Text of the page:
Does your child bring home exclusively worksheets? No creative or fun work in the take home folder? No challenging assignments? If so, your child could be receiving a “worksheet” education.
What is a “worksheet education”?
When a student only completes “fill in the blanks”, multiple choice, and short answer questions during the school day (andhomework) they are receiving a “worksheet education”. Many of the these simple exercises are from corporate made workbooks or unit plans. These mass produced lessons do not challenge our children’s curiosity or creativity.
Why does a “worksheet education” occur?
Some teachers will choose primarily worksheets for our children because it is a simple and easy way to plan and deliver their lessons. A worksheet education can happen if a teacher shows a lack of effort or creativity. This can also occur when a teacher is assigned a new grade level or course. It takes time to “build a course” with their own ideas and lessons.
The major culprit that is contributing to the overuse of worksheets is the use of high-stakes testing to evaluate teachers. As most states have adopted the use of standardized assessments to judge educators, the pressure to raise test scores has increased. Teachers who fear low test results may engage in test preparation type work to ready students for the format and style of the state assessments.
The recent adoption of the Common Core Learning Standards is a new factor in the “worksheet education” of some students. The Common Core has created a new curriculum for teachers to adjust their lesson planning. In New York the grade 3-8 state assessments this coming spring will be Common Core aligned even though many teachers have had limited training in the new curriculum standards. Starting from scratch with new content is a challenge for educators. In addition many districts have purchased workbooks for their staff to meet the new Common Core standards and teachers are expected to use these expensive programs.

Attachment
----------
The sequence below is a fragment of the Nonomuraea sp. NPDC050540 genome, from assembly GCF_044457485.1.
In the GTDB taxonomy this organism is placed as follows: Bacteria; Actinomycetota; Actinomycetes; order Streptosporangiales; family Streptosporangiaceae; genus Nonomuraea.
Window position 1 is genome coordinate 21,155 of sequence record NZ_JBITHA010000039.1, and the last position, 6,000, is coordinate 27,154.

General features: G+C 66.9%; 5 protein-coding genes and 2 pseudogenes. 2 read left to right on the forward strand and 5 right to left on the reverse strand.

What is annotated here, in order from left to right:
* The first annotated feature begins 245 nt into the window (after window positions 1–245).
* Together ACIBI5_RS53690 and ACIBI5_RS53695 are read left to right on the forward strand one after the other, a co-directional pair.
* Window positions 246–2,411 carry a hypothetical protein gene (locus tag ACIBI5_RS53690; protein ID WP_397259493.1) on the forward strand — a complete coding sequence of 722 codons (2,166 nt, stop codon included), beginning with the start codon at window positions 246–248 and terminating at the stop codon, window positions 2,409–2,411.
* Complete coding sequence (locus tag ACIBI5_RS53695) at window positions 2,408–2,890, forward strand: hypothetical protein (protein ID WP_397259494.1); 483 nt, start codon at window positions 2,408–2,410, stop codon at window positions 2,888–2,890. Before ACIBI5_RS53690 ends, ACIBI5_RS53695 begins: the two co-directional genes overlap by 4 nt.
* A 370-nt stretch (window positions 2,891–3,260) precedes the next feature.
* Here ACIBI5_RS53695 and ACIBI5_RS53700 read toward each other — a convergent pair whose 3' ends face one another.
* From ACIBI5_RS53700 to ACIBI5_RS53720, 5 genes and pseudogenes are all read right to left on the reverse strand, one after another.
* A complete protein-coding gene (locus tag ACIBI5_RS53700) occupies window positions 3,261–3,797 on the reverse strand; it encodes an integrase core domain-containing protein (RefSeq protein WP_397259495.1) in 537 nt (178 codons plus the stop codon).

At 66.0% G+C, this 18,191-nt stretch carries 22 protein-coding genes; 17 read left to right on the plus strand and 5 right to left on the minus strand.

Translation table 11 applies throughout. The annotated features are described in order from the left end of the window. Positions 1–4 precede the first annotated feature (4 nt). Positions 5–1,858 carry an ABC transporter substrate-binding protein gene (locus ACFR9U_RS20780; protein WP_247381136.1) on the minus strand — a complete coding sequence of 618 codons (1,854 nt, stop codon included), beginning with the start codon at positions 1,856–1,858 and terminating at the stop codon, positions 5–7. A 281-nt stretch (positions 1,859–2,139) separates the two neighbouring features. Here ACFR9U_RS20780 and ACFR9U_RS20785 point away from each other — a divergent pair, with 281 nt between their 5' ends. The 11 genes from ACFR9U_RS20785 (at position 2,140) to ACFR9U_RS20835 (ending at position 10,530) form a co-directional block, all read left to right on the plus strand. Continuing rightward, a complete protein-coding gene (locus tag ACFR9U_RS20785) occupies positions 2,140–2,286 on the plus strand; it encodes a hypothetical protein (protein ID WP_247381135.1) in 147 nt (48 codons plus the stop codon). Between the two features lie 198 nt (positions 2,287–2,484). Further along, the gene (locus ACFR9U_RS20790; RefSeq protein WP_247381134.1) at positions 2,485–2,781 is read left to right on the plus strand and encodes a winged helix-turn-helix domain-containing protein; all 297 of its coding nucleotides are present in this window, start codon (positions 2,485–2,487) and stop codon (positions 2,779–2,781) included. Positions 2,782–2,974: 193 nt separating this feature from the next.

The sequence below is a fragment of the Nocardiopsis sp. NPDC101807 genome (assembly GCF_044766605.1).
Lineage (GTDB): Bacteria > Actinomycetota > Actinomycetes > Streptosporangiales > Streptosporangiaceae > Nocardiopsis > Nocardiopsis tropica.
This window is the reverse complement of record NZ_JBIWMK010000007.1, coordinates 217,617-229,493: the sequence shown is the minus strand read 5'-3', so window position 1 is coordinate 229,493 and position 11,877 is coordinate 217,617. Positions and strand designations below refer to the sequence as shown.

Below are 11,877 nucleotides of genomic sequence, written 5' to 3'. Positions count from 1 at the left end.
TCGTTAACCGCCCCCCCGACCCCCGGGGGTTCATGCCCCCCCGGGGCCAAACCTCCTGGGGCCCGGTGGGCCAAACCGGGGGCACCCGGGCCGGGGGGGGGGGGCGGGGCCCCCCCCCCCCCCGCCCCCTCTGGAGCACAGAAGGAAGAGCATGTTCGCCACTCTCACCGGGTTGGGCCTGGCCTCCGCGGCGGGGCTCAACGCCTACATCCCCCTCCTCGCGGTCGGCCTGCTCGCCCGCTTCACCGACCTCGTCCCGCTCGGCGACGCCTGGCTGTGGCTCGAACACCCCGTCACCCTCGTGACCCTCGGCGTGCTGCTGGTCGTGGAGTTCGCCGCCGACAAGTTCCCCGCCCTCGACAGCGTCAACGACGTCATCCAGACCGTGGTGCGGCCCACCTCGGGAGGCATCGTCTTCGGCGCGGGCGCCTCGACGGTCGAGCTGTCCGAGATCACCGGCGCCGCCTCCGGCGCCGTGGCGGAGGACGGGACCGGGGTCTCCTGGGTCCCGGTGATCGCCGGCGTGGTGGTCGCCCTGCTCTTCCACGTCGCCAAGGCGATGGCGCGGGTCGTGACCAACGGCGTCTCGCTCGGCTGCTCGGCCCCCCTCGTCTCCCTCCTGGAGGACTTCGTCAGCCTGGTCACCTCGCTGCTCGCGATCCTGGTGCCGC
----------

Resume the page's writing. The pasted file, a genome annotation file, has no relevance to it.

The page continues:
Increasing class size is also a factor in the “worksheet education” of our children. It is much easier to hand out busy work that only requires students to stare at a piece of paper instead of a creative project. It can be difficult for a teacher with a large class to plan, maintain order, and help students who are working on complex assignments and activities.
What results from a “worksheet education”?
Students could be receiving year-round test prep which limits your child’s critical thinking skills and creativity. Students may be bored and exhibit behavioral problems as they get restless with the “drill and kill” nature of the test prep worksheets.
Sadly, a generation of students may see the “worksheet education” they are receiving as a normal way to learn. Obedient kids will not complain and parents will think their children are happy and will be satisfied with their child’s education despite the fact that their schools are operating in a test prep mode. Think your child is safe because they are in primary grades or pre-K? No such luck, because of the new teacher evaluation systems, our youngest students could be attacked by the worksheet as well. If your kindergartener is bubbling in answers, it is time to raise the red flag.
Some New York parents may recall their Regents Exam review books from “back in the day” and say “we did test prep and turned out fine”. The old Regents review books were used only briefly towards the end of the year to cram and prepare for those high school exams. Imagine having to use that same type of dry and boring review style of learning for an entire school year, and then repeat again and again as you progress through school.